The supercomputers housed at Bush, in Midlothian, can do an unbelievable 25 million billion calculations every second.
And Professor Mark Parsons, Executive Director at EPCC (previously Edinburgh Parallel Computing Centre) says the supercomputers being used now are 25 million times faster than those when he came to Edinburgh 30 years ago.
These huge computers - which have around 750,000 cores, as opposed to four in your typical laptop - have traditionally been used for a range of complex simulation and modelling exercises. This has included everything from modelling aero engines to hosting the National Data Safe Haven for Public Health Scotland - which has been vital in bringing together many different data sets to help in the fight against Covid-19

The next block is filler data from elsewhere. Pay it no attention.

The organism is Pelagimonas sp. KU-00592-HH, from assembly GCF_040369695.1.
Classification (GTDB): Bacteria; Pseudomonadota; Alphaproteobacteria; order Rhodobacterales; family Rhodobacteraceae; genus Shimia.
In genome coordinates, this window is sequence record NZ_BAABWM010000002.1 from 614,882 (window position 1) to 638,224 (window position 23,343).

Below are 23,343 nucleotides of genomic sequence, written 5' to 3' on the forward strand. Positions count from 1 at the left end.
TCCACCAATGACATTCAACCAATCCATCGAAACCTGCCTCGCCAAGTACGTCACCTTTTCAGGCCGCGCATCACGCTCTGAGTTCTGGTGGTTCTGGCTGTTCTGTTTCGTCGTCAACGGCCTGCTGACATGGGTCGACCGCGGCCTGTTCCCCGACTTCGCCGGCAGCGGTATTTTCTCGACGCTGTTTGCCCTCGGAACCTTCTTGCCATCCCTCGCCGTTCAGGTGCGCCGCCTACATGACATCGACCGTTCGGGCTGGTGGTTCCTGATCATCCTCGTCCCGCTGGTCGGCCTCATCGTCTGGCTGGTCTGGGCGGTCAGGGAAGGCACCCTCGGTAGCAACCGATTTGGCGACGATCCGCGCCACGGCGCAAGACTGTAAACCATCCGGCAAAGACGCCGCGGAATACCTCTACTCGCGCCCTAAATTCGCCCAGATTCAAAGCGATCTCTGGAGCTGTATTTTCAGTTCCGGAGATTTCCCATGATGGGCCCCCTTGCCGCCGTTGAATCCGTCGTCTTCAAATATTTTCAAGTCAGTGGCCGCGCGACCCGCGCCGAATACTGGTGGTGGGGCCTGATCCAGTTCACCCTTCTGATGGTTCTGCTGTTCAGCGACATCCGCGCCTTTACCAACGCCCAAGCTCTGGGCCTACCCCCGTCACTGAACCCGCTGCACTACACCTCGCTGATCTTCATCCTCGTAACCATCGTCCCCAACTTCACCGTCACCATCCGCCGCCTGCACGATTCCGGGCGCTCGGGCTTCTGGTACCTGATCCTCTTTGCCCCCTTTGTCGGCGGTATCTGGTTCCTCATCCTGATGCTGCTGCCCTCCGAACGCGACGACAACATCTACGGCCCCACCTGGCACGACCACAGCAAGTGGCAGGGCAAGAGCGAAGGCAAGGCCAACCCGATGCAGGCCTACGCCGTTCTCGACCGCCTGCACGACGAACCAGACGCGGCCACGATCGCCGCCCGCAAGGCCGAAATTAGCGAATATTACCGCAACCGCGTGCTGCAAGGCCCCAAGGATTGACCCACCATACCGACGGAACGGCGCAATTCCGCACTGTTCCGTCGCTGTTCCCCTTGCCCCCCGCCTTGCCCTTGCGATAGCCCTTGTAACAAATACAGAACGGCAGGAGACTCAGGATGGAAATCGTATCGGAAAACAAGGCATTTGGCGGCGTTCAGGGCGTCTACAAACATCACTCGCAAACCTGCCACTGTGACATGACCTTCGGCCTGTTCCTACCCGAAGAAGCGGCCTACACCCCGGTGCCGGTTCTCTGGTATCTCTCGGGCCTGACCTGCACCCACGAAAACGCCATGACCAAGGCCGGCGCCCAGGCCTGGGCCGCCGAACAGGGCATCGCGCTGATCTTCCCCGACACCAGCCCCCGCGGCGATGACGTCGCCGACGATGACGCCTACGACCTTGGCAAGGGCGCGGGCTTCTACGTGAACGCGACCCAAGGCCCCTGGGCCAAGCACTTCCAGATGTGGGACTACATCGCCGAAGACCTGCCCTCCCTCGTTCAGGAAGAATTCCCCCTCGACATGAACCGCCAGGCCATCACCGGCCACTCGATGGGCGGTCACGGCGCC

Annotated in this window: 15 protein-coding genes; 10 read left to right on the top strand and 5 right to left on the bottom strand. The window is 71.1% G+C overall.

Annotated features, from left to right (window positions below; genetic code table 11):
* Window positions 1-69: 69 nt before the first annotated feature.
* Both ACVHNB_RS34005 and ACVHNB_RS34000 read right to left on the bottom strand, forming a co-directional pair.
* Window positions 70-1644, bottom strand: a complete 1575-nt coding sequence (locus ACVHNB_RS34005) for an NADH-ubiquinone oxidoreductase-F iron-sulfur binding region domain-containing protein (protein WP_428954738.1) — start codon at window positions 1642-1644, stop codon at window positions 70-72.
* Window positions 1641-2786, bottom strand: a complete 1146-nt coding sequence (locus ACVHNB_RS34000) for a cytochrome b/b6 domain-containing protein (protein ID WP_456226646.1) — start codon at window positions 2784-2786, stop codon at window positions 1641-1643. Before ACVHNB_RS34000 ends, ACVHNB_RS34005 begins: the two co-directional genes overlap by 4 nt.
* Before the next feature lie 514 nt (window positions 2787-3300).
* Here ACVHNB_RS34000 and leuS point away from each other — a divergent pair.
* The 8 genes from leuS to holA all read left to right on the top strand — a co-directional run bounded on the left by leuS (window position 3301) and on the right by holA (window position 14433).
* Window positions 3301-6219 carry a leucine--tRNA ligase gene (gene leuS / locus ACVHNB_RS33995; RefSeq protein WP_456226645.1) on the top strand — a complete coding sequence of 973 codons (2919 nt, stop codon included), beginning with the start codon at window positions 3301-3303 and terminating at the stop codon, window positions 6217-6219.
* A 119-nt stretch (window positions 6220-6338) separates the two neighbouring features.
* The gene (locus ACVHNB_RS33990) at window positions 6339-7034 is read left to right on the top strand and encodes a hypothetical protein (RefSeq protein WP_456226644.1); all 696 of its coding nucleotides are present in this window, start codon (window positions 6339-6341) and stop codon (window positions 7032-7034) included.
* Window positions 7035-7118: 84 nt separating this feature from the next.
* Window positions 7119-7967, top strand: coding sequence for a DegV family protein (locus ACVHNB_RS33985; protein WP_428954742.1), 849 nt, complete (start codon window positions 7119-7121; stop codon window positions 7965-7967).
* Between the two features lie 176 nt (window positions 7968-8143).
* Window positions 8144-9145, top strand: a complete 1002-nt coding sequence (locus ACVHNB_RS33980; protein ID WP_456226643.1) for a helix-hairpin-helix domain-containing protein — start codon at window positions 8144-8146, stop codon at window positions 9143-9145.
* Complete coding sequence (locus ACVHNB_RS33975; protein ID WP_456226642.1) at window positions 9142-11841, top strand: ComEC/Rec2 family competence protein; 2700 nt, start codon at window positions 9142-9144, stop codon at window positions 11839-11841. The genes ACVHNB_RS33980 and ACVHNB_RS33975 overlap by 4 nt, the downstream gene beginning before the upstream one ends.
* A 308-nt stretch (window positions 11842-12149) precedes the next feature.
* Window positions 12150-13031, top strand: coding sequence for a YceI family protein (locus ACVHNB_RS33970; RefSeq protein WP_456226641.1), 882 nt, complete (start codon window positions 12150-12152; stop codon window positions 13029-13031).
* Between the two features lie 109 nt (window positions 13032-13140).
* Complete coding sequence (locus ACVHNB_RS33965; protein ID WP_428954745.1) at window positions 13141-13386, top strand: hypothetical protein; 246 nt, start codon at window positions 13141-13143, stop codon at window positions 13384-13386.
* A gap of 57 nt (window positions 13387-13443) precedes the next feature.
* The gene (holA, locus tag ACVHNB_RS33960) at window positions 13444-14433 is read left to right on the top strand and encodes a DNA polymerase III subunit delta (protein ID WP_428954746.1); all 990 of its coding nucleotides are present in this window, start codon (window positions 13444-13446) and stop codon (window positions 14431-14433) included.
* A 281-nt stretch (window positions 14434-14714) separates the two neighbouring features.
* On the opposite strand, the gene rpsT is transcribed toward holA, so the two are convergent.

Now, as the worlds of supercomputing and data converge, EPCC and Hewlett Packard Enterprises are working on a £100 million, decade-long project - the Edinburgh International Data Facility (EIDF), part of the Data Driven Innovation programme element of the Edinburgh and South-East Scotland City Region Deal.
Prof Parsons says the EIDF is a huge IT infrastructure - designed to store the massive amounts of data cretaed by the DDI programmed and allow it to be analysed for the benefit of the region and its people.
“One of the key objectives is to train 100,000 people in data technologies, and ultimately at the end of this, create 50,000 jobs that will benefit the region," says Lee Rand of Hewlett Packard Enterprises. "It's massively exciting to be part of that."